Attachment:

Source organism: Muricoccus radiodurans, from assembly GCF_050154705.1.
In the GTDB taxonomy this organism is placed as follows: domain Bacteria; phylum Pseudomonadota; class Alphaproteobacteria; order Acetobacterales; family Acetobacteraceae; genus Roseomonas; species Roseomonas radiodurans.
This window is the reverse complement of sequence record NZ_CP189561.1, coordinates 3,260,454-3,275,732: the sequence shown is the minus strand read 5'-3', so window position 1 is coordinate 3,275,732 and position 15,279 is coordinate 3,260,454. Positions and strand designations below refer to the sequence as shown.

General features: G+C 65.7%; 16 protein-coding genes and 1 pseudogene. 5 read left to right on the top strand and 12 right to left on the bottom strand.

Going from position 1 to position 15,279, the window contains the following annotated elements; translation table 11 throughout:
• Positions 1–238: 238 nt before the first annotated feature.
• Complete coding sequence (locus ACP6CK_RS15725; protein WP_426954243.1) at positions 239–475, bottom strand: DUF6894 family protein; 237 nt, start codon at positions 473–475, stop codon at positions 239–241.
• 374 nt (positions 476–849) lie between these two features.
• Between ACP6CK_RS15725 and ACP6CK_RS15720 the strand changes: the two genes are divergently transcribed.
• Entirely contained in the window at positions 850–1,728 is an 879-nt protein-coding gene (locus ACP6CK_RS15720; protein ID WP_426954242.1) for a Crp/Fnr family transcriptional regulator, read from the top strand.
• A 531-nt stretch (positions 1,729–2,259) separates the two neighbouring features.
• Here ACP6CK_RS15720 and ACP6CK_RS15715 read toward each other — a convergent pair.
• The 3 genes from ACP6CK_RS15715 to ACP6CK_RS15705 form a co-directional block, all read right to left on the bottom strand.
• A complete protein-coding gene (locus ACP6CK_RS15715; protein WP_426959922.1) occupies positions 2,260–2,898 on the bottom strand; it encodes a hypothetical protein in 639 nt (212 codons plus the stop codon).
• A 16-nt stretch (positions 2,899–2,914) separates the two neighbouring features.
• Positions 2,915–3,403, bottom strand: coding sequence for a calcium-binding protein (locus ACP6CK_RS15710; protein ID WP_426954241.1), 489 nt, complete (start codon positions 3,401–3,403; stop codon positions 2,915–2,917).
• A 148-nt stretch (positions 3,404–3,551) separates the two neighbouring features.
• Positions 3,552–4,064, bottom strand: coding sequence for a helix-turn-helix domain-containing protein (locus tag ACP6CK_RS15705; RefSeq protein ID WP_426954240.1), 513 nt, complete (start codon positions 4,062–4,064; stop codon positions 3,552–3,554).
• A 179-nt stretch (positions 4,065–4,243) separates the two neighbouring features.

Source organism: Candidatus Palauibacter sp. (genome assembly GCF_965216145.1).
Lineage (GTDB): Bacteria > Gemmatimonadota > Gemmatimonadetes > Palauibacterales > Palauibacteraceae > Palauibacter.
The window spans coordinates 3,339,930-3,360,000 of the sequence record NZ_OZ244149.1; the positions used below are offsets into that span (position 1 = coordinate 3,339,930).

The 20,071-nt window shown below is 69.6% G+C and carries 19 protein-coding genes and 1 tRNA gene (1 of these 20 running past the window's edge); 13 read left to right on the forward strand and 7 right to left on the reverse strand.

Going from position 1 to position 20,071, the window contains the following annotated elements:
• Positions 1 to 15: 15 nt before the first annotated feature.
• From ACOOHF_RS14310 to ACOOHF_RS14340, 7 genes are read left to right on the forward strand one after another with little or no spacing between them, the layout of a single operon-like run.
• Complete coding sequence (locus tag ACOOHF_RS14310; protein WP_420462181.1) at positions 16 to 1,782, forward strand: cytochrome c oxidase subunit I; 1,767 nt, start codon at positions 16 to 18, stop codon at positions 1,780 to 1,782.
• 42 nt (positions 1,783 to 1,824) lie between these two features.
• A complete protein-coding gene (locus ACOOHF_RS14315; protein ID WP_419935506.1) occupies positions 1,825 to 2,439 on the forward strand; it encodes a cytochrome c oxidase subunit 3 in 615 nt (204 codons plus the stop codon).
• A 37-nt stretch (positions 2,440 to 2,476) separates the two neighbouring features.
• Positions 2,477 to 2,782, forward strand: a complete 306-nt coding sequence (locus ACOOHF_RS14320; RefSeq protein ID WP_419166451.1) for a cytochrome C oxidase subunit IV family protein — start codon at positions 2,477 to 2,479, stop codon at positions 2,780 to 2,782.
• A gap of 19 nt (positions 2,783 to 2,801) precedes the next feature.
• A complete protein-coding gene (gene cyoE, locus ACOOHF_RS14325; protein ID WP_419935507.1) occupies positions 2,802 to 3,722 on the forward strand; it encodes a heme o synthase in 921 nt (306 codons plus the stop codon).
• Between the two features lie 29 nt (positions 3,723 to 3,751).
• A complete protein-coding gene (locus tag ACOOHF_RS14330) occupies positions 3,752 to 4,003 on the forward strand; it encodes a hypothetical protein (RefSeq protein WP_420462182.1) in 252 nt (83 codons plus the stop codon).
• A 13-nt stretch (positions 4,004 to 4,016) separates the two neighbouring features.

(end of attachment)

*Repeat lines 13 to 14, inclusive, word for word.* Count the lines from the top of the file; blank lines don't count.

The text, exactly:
• The 3 genes from ACP6CK_RS15715 to ACP6CK_RS15705 form a co-directional block, all read right to left on the bottom strand.
• A complete protein-coding gene (locus ACP6CK_RS15715; protein WP_426959922.1) occupies positions 2,260–2,898 on the bottom strand; it encodes a hypothetical protein in 639 nt (212 codons plus the stop codon).